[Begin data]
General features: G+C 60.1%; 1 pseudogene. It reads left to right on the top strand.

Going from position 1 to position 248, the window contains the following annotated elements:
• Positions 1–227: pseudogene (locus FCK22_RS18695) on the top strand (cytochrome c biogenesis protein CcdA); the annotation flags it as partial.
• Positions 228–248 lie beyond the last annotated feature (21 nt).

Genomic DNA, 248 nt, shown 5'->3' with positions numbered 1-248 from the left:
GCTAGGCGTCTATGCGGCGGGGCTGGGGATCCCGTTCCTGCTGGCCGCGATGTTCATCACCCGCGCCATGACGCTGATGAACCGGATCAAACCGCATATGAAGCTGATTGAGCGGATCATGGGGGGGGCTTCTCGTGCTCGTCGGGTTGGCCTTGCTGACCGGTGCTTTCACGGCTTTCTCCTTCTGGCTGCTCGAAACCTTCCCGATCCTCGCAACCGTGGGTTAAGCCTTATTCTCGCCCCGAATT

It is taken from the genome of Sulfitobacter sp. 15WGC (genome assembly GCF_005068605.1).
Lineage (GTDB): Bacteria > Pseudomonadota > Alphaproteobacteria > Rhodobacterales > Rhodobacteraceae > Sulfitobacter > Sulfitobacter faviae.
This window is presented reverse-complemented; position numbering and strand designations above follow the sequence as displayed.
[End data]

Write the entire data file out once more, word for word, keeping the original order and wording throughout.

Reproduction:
General features: G+C 60.1%; 1 pseudogene. It reads left to right on the top strand.

Going from position 1 to position 248, the window contains the following annotated elements:
• Positions 1–227: pseudogene (locus FCK22_RS18695) on the top strand (cytochrome c biogenesis protein CcdA); the annotation flags it as partial.
• Positions 228–248 lie beyond the last annotated feature (21 nt).

Genomic DNA, 248 nt, shown 5'->3' with positions numbered 1-248 from the left:
GCTAGGCGTCTATGCGGCGGGGCTGGGGATCCCGTTCCTGCTGGCCGCGATGTTCATCACCCGCGCCATGACGCTGATGAACCGGATCAAACCGCATATGAAGCTGATTGAGCGGATCATGGGGGGGGCTTCTCGTGCTCGTCGGGTTGGCCTTGCTGACCGGTGCTTTCACGGCTTTCTCCTTCTGGCTGCTCGAAACCTTCCCGATCCTCGCAACCGTGGGTTAAGCCTTATTCTCGCCCCGAATT

It is taken from the genome of Sulfitobacter sp. 15WGC (genome assembly GCF_005068605.1).
Lineage (GTDB): Bacteria > Pseudomonadota > Alphaproteobacteria > Rhodobacterales > Rhodobacteraceae > Sulfitobacter > Sulfitobacter faviae.
This window is presented reverse-complemented; position numbering and strand designations above follow the sequence as displayed.